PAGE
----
After the Massachusetts Supreme Court gave a thumbs-up to gay marriage last year, 2004 seemed destined to go down as the year homosexual nuptials went national. But voters in November sent gay activists back to the drawing board.
In February, San Francisco Mayor Gavin Newsom ordered his city clerk to issue marriage licenses to same-sex couples. That unleashed a nuptial free-for-all as thousands of homosexuals lined up at San Francisco City Hall to wed. By the time California courts intervened to quash the San Francisco marriages, nearly 4,000 couples had tied what turned out to be illegal knots. In August the California Supreme Court ruled that Mr. Newsom had overstepped his authority and voided Newsom-brokered marriages. As a publicity stunt, however, it worked, and the issue of gay-marriage-as-civil-right dominated the airwaves for months.
Back in Massachusetts, homosexuals began marrying in May after new legislation made same-sex weddings legal. In September, the Federal Marriage Amendment, a measure that would have added to the Constitution a traditional definition of marriage, failed in the U.S. House of Representatives, 227-186-well short of the two-thirds majority it needed.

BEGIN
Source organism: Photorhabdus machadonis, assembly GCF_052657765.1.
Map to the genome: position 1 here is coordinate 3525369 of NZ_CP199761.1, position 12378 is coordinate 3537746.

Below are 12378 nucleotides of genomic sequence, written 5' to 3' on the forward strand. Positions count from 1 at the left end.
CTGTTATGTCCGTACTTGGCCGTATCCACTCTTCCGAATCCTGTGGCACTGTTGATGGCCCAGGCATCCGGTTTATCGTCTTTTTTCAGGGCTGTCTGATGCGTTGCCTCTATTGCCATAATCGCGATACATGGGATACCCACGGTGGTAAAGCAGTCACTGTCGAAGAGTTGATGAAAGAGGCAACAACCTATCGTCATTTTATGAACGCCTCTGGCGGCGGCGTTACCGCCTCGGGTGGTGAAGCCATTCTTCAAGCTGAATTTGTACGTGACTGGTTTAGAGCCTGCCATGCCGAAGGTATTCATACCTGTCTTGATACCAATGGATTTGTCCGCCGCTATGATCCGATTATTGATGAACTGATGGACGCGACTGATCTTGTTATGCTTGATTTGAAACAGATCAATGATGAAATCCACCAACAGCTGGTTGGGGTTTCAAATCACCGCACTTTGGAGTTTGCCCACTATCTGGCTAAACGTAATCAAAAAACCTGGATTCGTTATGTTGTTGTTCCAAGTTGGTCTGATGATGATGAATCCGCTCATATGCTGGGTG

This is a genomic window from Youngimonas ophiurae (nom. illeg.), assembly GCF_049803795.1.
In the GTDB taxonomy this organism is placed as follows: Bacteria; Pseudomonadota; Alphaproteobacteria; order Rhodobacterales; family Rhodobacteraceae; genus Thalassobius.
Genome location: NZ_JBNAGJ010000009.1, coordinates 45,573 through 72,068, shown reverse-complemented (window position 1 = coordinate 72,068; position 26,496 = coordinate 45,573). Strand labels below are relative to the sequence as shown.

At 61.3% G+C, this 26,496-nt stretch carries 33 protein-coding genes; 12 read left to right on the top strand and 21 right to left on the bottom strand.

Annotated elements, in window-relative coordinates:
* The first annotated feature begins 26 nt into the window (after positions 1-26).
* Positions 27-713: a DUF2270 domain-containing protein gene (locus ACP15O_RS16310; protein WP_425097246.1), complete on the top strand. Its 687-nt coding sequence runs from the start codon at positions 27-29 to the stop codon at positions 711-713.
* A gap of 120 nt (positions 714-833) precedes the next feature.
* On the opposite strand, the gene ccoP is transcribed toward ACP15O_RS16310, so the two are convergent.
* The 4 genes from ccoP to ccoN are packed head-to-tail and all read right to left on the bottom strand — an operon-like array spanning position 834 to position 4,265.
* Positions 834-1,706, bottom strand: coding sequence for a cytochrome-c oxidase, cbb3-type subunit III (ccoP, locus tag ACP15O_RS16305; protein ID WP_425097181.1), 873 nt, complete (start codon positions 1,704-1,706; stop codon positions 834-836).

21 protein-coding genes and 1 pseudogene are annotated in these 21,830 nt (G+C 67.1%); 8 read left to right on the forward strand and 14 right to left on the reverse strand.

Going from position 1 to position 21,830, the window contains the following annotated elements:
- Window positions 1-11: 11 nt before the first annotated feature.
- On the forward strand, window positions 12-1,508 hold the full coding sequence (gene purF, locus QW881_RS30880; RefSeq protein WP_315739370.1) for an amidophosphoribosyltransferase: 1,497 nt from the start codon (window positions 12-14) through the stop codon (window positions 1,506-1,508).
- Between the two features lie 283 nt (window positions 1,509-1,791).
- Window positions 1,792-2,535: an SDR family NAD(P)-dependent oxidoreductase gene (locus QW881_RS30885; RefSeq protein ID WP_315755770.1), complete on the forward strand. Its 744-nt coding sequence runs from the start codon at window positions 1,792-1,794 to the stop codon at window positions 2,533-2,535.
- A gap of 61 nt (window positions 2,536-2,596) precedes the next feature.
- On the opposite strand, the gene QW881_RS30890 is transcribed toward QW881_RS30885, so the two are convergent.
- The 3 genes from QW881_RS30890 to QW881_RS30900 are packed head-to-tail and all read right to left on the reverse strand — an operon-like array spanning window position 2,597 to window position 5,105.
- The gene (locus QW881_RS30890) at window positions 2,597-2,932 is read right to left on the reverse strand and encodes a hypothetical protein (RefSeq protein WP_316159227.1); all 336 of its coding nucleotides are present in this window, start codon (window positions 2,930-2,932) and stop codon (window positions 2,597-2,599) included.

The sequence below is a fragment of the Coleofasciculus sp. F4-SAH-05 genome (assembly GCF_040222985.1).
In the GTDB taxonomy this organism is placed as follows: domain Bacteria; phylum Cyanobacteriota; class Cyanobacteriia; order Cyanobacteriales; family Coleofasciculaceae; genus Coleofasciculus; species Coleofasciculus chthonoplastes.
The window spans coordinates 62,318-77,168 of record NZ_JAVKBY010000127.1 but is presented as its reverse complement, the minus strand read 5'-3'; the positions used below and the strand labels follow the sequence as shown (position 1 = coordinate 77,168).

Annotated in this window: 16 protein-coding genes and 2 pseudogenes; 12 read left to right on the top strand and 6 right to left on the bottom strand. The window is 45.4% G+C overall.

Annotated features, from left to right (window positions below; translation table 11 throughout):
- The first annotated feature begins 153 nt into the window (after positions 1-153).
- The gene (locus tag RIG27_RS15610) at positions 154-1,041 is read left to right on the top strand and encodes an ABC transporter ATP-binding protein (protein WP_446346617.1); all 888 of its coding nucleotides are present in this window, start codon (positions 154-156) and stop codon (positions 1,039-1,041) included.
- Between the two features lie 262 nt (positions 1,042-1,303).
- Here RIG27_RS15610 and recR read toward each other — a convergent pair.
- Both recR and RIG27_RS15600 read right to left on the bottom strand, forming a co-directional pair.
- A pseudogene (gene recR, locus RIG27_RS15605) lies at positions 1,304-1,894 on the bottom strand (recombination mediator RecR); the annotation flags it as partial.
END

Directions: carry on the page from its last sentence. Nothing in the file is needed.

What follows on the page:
Gay activists seeking ties that bind seemed on their way to suburban acceptance. But voters said otherwise. In November citizens in 11 states voted to define marriage as the union of one man and one woman by margins as high as 86 percent. Even liberal Oregon passed such a measure, stunning gay activists.